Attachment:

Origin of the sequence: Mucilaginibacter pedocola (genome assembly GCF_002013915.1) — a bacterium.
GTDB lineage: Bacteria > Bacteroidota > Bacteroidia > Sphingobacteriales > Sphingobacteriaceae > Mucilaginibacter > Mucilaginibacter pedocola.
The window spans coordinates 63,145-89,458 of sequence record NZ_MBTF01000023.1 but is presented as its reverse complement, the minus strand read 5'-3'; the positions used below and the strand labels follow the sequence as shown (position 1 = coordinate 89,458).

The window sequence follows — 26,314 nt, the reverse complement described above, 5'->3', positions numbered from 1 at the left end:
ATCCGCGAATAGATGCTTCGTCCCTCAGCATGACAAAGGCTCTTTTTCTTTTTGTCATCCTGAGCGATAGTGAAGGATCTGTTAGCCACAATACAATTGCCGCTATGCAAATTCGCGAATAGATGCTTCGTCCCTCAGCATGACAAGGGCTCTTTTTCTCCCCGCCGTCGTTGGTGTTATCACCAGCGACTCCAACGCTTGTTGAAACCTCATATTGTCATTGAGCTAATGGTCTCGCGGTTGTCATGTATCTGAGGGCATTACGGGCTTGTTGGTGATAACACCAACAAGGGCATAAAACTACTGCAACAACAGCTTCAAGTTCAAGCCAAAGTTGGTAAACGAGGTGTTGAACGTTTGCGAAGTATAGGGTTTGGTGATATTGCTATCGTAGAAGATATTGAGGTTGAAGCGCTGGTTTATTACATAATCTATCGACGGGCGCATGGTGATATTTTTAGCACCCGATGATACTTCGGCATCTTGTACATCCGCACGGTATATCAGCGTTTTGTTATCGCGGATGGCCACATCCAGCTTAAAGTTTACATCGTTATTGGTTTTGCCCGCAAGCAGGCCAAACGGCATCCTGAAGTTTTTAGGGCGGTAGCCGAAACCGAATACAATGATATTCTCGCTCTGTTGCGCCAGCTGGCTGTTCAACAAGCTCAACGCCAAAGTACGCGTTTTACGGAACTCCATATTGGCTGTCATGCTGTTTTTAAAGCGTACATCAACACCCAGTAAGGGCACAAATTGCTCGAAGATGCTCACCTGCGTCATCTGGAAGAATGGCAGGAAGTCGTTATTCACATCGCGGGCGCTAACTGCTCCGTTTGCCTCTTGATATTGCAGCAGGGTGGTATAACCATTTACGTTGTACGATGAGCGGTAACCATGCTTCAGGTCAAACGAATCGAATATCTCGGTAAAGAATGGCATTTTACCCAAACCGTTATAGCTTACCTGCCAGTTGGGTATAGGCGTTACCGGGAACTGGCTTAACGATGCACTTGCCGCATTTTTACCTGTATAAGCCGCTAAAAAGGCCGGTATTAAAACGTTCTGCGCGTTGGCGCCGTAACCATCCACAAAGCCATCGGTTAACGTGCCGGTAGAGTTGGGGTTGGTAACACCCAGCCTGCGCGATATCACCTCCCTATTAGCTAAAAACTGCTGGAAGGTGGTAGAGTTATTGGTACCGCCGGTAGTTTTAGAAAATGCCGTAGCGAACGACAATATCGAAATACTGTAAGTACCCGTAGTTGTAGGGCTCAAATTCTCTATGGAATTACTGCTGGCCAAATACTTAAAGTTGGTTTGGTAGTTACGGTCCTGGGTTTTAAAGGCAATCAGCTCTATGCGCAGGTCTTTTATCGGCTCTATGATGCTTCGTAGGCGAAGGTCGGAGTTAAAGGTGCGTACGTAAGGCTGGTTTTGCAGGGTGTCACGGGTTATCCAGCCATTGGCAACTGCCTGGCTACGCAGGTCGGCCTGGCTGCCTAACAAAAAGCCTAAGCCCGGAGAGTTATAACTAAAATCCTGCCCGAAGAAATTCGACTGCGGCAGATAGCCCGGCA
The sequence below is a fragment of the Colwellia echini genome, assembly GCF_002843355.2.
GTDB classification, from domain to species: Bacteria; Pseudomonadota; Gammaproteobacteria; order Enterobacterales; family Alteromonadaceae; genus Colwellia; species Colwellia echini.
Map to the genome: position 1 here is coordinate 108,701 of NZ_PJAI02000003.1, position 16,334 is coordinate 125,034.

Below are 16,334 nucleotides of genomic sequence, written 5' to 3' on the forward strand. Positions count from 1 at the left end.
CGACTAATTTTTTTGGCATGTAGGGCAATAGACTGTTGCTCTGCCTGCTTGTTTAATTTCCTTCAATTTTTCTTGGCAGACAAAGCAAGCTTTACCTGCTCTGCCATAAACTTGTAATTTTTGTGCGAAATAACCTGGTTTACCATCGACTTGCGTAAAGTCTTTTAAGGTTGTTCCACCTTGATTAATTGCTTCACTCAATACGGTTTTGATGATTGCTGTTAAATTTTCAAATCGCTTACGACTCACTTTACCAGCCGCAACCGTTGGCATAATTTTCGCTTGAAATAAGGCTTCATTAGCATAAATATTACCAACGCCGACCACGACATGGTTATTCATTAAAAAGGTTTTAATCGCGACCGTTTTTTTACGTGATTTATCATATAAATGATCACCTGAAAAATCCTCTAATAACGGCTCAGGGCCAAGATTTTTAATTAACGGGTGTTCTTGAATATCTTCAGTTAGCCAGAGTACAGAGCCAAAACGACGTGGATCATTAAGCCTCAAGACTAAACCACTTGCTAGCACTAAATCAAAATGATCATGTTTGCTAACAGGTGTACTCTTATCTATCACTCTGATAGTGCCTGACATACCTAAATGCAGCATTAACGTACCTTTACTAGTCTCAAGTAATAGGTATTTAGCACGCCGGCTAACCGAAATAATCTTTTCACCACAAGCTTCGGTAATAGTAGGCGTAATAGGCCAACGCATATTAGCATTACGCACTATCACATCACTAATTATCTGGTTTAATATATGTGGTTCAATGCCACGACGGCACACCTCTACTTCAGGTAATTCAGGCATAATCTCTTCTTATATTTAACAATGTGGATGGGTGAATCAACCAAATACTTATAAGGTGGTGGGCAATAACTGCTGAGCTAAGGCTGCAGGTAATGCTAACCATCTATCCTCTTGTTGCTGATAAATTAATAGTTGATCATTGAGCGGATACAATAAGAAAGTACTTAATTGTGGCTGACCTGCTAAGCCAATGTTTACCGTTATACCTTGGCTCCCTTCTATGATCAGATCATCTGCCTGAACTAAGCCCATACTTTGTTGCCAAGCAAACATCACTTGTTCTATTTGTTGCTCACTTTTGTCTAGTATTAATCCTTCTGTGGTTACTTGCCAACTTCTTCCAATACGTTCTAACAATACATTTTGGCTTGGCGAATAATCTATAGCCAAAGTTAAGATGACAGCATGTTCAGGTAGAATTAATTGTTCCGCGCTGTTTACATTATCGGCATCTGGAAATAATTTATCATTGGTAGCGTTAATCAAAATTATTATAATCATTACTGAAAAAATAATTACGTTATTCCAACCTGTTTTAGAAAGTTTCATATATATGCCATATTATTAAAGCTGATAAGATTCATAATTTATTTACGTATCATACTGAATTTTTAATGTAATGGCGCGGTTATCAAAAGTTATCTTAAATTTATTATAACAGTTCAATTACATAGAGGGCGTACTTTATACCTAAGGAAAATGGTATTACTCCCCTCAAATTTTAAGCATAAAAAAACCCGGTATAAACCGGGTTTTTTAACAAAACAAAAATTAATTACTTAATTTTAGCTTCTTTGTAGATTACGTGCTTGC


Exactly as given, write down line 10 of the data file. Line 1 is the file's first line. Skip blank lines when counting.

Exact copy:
CGACTAATTTTTTTGGCATGTAGGGCAATAGACTGTTGCTCTGCCTGCTTGTTTAATTTCCTTCAATTTTTCTTGGCAGACAAAGCAAGCTTTACCTGCTCTGCCATAAACTTGTAATTTTTGTGCGAAATAACCTGGTTTACCATCGACTTGCGTAAAGTCTTTTAAGGTTGTTCCACCTTGATTAATTGCTTCACTCAATACGGTTTTGATGATTGCTGTTAAATTTTCAAATCGCTTACGACTCACTTTACCAGCCGCAACCGTTGGCATAATTTTCGCTTGAAATAAGGCTTCATTAGCATAAATATTACCAACGCCGACCACGACATGGTTATTCATTAAAAAGGTTTTAATCGCGACCGTTTTTTTACGTGATTTATCATATAAATGATCACCTGAAAAATCCTCTAATAACGGCTCAGGGCCAAGATTTTTAATTAACGGGTGTTCTTGAATATCTTCAGTTAGCCAGAGTACAGAGCCAAAACGACGTGGATCATTAAGCCTCAAGACTAAACCACTTGCTAGCACTAAATCAAAATGATCATGTTTGCTAACAGGTGTACTCTTATCTATCACTCTGATAGTGCCTGACATACCTAAATGCAGCATTAACGTACCTTTACTAGTCTCAAGTAATAGGTATTTAGCACGCCGGCTAACCGAAATAATCTTTTCACCACAAGCTTCGGTAATAGTAGGCGTAATAGGCCAACGCATATTAGCATTACGCACTATCACATCACTAATTATCTGGTTTAATATATGTGGTTCAATGCCACGACGGCACACCTCTACTTCAGGTAATTCAGGCATAATCTCTTCTTATATTTAACAATGTGGATGGGTGAATCAACCAAATACTTATAAGGTGGTGGGCAATAACTGCTGAGCTAAGGCTGCAGGTAATGCTAACCATCTATCCTCTTGTTGCTGATAAATTAATAGTTGATCATTGAGCGGATACAATAAGAAAGTACTTAATTGTGGCTGACCTGCTAAGCCAATGTTTACCGTTATACCTTGGCTCCCTTCTATGATCAGATCATCTGCCTGAACTAAGCCCATACTTTGTTGCCAAGCAAACATCACTTGTTCTATTTGTTGCTCACTTTTGTCTAGTATTAATCCTTCTGTGGTTACTTGCCAACTTCTTCCAATACGTTCTAACAATACATTTTGGCTTGGCGAATAATCTATAGCCAAAGTTAAGATGACAGCATGTTCAGGTAGAATTAATTGTTCCGCGCTGTTTACATTATCGGCATCTGGAAATAATTTATCATTGGTAGCGTTAATCAAAATTATTATAATCATTACTGAAAAAATAATTACGTTATTCCAACCTGTTTTAGAAAGTTTCATATATATGCCATATTATTAAAGCTGATAAGATTCATAATTTATTTACGTATCATACTGAATTTTTAATGTAATGGCGCGGTTATCAAAAGTTATCTTAAATTTATTATAACAGTTCAATTACATAGAGGGCGTACTTTATACCTAAGGAAAATGGTATTACTCCCCTCAAATTTTAAGCATAAAAAAACCCGGTATAAACCGGGTTTTTTAACAAAACAAAAATTAATTACTTAATTTTAGCTTCTTTGTAGATTACGTGCTTGC